8. More touches for Clemons: Watching Kentucky’s listless performance on offense last week was one thing. But listen to coach Joker Phillips, and the disappointment in his voice drives home just how bad the Wildcats were in the opener on the offensive side of the ball. Help might be on the way. Phillips wants to get true freshman running back Josh Clemons more touches after Clemons was one of the few offensive players to show a spark last week. He had a 14-yard touchdown run and had four of Kentucky’s seven runs that were 5 yards or longer. Phillips felt before the season that Clemons had a chance to be special, and the Kentucky coach has seen enough one game into the season to know that the 5-10, 200-pound freshman needs to be a bigger part of the Wildcats’ offense.

9. Quarterbacking the Rebels: The Ole Miss quarterback situation remains murky. Barry Brunetti started the opener and wasn’t very effective, although he threw the ball just three times. Zack Stoudt entered the game late in the second quarter and went the rest of the way. He’s the Rebels’ best pocket passer and gave them a lift, but also fumbled the ball away when he was sacked late in the game. Ole Miss coach Houston Nutt said Stoudt would open the game as the starter Saturday against Southern Illinois, but there’s also a chance that Randall Mackey could see his first action. Mackey gives the Rebels a run-pass dimension and was impressive in the preseason. He was arrested, though, in August and charged with disorderly conduct, and Nutt suspended him for the opener.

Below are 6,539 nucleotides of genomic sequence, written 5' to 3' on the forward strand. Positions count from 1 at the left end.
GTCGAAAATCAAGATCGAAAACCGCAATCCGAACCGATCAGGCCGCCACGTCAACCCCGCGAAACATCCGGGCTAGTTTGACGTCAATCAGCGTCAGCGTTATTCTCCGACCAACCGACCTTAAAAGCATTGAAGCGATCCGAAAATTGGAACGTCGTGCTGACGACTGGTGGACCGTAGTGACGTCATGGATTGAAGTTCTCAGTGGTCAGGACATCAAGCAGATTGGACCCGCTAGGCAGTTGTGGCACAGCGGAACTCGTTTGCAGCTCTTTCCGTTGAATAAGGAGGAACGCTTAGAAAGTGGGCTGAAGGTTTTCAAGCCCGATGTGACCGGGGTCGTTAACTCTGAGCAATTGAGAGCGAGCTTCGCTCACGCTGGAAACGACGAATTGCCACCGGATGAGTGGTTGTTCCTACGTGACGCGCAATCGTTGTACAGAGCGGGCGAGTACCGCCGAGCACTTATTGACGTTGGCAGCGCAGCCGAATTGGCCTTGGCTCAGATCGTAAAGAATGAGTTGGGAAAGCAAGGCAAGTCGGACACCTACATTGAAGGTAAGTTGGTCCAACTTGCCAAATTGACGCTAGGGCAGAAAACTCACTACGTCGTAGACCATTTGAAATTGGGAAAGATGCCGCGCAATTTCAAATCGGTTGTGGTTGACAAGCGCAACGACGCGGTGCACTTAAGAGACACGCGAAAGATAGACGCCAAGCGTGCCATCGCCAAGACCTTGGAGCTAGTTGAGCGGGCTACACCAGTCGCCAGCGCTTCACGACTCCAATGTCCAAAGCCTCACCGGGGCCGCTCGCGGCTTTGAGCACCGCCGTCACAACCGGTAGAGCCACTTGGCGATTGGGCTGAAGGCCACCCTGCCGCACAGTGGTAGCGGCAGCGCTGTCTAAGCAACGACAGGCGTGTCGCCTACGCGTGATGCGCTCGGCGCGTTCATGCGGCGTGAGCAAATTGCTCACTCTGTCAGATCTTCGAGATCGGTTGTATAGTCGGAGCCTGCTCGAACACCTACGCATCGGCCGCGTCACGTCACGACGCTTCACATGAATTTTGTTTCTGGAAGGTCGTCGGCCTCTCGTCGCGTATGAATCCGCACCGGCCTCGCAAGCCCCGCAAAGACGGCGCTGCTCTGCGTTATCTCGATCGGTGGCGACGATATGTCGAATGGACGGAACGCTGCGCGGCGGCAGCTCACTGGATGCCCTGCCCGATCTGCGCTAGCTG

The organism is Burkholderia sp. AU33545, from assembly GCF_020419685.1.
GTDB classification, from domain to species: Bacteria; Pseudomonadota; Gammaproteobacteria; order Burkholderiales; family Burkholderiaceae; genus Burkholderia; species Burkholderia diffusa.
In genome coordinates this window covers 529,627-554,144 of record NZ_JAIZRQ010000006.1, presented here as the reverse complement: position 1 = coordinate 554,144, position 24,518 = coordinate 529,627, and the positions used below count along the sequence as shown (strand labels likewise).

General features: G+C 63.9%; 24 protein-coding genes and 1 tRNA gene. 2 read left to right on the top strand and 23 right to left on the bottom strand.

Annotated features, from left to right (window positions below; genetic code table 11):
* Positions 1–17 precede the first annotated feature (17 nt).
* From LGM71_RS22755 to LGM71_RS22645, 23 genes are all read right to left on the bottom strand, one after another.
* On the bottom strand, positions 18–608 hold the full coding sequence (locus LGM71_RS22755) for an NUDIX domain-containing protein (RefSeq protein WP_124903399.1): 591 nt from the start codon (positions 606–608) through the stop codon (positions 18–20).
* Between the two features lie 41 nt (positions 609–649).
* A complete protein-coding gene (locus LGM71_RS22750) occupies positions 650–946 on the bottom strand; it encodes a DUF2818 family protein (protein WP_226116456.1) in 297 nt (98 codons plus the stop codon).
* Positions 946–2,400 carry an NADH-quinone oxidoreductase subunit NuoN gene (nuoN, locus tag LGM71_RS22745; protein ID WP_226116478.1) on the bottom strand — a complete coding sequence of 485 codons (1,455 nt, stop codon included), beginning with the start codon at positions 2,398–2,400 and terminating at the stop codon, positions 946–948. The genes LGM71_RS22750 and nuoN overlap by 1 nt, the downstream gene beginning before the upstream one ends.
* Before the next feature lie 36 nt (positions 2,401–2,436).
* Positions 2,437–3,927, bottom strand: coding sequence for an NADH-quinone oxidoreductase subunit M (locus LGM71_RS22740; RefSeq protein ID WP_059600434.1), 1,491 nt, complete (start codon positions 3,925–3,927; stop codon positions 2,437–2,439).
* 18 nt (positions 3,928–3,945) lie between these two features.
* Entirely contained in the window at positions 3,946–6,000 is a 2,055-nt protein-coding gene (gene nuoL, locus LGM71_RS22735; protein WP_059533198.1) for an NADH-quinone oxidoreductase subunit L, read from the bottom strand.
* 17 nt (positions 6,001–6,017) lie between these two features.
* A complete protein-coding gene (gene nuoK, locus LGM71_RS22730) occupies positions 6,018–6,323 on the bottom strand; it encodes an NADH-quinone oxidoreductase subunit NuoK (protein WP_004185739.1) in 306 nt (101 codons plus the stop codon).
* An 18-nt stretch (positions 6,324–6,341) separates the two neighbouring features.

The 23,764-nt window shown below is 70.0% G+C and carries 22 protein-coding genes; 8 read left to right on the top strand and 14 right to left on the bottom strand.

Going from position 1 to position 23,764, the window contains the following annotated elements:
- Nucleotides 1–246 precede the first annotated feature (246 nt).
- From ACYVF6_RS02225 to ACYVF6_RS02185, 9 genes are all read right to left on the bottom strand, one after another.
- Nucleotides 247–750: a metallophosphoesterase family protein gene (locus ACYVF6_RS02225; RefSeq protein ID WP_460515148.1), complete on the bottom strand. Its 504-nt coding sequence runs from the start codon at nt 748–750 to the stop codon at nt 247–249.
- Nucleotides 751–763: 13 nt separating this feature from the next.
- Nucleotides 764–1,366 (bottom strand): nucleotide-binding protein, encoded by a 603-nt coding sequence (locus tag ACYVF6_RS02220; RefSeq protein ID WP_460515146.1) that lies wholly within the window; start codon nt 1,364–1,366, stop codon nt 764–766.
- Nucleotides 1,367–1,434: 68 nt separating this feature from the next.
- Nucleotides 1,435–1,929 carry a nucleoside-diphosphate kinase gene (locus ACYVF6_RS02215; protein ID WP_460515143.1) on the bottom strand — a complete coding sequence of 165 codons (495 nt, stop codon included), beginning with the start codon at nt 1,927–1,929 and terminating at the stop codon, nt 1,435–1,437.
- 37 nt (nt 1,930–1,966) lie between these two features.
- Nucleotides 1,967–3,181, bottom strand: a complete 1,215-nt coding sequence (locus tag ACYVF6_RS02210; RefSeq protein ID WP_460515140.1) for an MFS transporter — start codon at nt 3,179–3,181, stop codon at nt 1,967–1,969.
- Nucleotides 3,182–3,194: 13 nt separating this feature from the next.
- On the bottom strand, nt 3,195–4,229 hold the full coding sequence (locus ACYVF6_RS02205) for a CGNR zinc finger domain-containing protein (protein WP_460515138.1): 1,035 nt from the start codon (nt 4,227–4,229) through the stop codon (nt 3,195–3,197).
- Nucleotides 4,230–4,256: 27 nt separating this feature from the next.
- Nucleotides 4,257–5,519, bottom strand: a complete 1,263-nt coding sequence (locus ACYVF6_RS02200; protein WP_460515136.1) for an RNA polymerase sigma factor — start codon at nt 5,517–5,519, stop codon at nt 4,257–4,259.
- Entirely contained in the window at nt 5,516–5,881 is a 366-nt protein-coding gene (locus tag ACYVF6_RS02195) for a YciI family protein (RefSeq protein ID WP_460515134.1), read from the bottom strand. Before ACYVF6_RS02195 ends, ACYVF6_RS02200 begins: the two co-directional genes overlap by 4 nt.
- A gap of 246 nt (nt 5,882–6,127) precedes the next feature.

10. Touchdowns to go around: Four different players scored touchdowns for Arkansas in the opener, including Joe Adams on a pair of punt returns. That number is only going to go up, which is one of the reasons the Hogs are so explosive on offense. Defenses have to make tough choices on who to shadow. Jarius Wright had two touchdown catches last week, and you know it’s just a matter of time before Greg Childs and Cobi Hamilton get into the act. The Arkansas staff also has big plans for freshman receiver Marquel Wade. The Hogs’ longest run in the opener was 14 yards by De’Anthony Curtis, so you can bet that they’ll be looking for a few more explosive plays in the running game Saturday against New Mexico.

Chris Low | email

College Football

SPONSORED HEADLINES

Comments

You must be signed in to post a comment

Already have an account?